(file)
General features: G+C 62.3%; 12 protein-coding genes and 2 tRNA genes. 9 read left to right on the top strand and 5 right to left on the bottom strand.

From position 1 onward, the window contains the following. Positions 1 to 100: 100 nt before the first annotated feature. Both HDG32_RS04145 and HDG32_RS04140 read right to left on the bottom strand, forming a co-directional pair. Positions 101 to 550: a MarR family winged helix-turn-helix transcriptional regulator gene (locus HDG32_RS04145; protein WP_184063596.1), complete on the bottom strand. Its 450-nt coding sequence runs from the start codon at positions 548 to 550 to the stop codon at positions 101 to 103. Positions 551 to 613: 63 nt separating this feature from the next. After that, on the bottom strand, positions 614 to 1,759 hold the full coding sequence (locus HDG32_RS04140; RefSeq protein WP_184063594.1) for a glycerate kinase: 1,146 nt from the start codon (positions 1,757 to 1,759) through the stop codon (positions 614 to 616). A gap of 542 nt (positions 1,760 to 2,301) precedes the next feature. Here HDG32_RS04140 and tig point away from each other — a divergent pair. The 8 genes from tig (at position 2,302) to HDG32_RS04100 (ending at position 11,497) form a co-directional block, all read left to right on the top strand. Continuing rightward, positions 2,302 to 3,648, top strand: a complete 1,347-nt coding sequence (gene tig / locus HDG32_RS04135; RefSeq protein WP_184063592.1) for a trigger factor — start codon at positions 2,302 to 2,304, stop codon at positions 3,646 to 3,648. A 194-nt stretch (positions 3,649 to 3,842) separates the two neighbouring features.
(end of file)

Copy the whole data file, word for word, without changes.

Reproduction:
General features: G+C 62.3%; 12 protein-coding genes and 2 tRNA genes. 9 read left to right on the top strand and 5 right to left on the bottom strand.

From position 1 onward, the window contains the following. Positions 1 to 100: 100 nt before the first annotated feature. Both HDG32_RS04145 and HDG32_RS04140 read right to left on the bottom strand, forming a co-directional pair. Positions 101 to 550: a MarR family winged helix-turn-helix transcriptional regulator gene (locus HDG32_RS04145; protein WP_184063596.1), complete on the bottom strand. Its 450-nt coding sequence runs from the start codon at positions 548 to 550 to the stop codon at positions 101 to 103. Positions 551 to 613: 63 nt separating this feature from the next. After that, on the bottom strand, positions 614 to 1,759 hold the full coding sequence (locus HDG32_RS04140; RefSeq protein WP_184063594.1) for a glycerate kinase: 1,146 nt from the start codon (positions 1,757 to 1,759) through the stop codon (positions 614 to 616). A gap of 542 nt (positions 1,760 to 2,301) precedes the next feature. Here HDG32_RS04140 and tig point away from each other — a divergent pair. The 8 genes from tig (at position 2,302) to HDG32_RS04100 (ending at position 11,497) form a co-directional block, all read left to right on the top strand. Continuing rightward, positions 2,302 to 3,648, top strand: a complete 1,347-nt coding sequence (gene tig / locus HDG32_RS04135; RefSeq protein WP_184063592.1) for a trigger factor — start codon at positions 2,302 to 2,304, stop codon at positions 3,646 to 3,648. A 194-nt stretch (positions 3,649 to 3,842) separates the two neighbouring features.